An editorial in The Guardian took on what it called Boris Johnson's shameful legacy, saying that his impeachment was not enough to repair the damage done to Britain's democracy, and that a systemic change was needed.

These developments come at a time when the ruling Conservative Party has been accused of a series of abuses and irregularities in recent months, and the Prime Minister has been criticized for incompetence.

The newspaper accused Johnson of being a deceitful liar, and of being the embodiment of the lies sold by the party that chose to make him the country's leader.

She commented that his resignation would end a sombre and destructive period for democracy after the rules of decency and oral dignity intended to guard against abuse of power and exposed their inadequacies had been exhausted.

The resignations of several ministers in recent days were seen as a useful service in hastening Johnson's departure, although his unfitness for the job was never a secret.

Anyone who followed Johnson's previous career path, she said, could see that it was paved with lies and betrayal, and the damage his narcissistic personality had done to the country was foreseeable.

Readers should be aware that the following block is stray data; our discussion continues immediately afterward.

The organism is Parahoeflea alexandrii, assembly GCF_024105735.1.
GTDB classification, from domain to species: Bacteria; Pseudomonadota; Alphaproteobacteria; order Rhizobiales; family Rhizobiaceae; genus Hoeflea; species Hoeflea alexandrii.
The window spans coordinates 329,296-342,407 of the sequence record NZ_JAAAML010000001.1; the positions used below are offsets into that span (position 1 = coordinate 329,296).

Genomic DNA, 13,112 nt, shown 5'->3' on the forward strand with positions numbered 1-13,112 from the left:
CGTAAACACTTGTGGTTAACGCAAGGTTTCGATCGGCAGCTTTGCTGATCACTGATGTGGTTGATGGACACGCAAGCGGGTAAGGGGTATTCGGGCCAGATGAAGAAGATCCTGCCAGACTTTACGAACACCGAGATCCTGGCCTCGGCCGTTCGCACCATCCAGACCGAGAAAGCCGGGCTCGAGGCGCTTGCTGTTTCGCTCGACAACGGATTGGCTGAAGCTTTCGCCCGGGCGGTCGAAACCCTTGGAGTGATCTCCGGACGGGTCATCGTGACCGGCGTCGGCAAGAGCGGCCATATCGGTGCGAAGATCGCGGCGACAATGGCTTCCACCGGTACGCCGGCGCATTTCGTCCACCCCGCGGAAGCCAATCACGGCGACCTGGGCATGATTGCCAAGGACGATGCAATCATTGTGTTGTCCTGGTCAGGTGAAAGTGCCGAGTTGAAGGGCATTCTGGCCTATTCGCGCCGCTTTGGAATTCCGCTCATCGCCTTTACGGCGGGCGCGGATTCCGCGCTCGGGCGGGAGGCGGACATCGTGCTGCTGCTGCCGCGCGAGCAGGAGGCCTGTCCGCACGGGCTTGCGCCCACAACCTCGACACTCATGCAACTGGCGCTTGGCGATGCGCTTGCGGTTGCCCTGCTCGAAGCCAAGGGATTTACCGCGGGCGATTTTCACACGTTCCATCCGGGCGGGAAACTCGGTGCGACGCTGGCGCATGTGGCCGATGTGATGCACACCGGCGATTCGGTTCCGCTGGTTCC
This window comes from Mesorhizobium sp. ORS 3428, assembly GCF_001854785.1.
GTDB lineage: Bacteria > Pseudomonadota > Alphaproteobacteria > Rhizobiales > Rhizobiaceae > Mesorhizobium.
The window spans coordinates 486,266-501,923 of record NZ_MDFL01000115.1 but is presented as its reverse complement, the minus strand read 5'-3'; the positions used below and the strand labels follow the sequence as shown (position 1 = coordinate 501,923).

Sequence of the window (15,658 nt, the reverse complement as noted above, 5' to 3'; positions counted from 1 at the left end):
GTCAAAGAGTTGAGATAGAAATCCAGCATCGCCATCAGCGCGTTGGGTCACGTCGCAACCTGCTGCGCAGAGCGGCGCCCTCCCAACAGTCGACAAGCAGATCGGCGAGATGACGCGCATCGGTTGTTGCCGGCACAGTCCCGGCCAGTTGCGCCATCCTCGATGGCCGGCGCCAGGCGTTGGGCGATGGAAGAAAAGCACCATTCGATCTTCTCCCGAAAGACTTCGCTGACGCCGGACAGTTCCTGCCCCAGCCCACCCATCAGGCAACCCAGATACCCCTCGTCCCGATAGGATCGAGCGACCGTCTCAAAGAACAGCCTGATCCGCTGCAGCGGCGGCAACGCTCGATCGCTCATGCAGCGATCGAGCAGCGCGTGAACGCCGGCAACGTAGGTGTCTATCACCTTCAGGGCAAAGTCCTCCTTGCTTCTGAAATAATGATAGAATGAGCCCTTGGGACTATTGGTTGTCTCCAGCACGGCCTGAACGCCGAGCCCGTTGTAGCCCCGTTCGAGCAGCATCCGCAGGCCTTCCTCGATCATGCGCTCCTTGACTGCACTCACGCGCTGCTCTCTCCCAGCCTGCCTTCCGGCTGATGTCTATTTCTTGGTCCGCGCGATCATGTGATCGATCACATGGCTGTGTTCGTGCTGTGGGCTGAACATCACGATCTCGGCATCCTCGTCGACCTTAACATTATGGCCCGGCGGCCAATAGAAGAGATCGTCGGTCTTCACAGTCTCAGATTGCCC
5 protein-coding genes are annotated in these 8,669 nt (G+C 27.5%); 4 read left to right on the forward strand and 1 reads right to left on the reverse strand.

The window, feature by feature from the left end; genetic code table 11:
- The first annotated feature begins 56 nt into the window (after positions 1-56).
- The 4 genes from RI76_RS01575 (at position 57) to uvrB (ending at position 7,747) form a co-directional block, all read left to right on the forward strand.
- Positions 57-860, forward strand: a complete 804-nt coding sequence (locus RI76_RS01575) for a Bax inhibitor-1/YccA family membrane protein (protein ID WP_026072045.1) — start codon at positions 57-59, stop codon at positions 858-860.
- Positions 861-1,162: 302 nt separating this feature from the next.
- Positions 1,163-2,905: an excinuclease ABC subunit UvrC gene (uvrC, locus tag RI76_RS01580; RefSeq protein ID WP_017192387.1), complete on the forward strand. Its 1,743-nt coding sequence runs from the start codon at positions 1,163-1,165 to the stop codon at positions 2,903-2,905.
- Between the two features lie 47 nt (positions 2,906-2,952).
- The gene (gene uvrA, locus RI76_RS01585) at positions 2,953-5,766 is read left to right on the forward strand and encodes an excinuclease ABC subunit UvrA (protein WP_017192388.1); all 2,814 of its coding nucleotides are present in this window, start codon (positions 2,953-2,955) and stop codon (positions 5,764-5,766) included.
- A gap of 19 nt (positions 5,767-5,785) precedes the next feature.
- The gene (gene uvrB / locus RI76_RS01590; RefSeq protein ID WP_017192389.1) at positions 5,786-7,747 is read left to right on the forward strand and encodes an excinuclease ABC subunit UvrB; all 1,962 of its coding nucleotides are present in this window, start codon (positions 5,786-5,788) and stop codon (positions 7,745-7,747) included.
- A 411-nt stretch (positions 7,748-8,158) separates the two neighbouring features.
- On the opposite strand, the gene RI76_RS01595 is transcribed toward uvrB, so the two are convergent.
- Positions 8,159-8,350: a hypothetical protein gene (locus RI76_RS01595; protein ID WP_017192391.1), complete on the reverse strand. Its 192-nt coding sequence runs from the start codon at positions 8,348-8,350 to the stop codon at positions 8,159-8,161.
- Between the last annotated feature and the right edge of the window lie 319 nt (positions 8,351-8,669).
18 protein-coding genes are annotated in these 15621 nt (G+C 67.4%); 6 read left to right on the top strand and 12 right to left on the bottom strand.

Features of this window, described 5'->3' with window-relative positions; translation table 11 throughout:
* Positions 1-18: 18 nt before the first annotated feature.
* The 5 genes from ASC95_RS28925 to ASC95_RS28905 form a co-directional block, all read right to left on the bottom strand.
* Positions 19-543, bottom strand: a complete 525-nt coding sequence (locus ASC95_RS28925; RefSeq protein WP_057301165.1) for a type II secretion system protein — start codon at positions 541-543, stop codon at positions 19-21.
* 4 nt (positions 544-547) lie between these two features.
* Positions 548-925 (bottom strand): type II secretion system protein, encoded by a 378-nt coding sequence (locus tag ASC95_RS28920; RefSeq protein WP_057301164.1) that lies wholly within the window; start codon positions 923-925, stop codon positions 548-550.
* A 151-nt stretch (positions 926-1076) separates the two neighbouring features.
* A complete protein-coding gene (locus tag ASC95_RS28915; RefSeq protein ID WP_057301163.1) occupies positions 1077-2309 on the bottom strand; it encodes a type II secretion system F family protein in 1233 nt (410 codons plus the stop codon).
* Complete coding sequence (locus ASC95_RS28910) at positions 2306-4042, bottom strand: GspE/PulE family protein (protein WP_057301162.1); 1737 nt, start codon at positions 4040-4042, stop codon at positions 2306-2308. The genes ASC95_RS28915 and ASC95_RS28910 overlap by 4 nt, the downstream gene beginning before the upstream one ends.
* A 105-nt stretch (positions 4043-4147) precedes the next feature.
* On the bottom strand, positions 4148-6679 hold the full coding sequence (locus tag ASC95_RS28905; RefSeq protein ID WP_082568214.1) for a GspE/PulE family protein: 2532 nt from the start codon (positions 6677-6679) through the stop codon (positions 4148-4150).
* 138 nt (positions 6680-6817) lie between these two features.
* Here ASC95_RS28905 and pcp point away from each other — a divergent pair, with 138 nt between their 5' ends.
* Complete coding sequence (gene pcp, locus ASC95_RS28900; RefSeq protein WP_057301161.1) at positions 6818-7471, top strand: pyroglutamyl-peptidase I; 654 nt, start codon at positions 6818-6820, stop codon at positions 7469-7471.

Anyone who followed Johnson's previous career path could see that it was paved with lies and betrayal, and the damage his narcissistic personality had inflicted on the country was foreseeable.

The newspaper pointed to a pattern of Johnson's abuse of power when he appointed a friend of his on the basis of personal loyalty rather than job suitability, despite allegations of sexual harassment of this person, because Johnson's only concern was to support his position.

However, she felt that his exit would not remove the disgrace his tenure left for the party that put him there.

She added that if conscience was the cause of the torrent of ministerial resignations, it would have started earlier, because many of those who lost confidence in their leader yesterday, Wednesday, were sure that he was still the right man for the position of prime minister a few days ago.

The newspaper pointed out that the real motives for the move were fear of public anger and discontent, because Britain did not have an effective government, while Downing Street focused exclusively on evasive maneuvers to get the Prime Minister out of every day successive crises.

But this has also been the case since the first allegations of the Partygate scandal.

The British newspaper concluded its editorial that this legacy will not be quickly forgotten by voters, nor will they forgive the Conservatives who have long been complicit in pretending that Britain has an effective prime minister and a respected government, which necessitates a more comprehensive change of the system.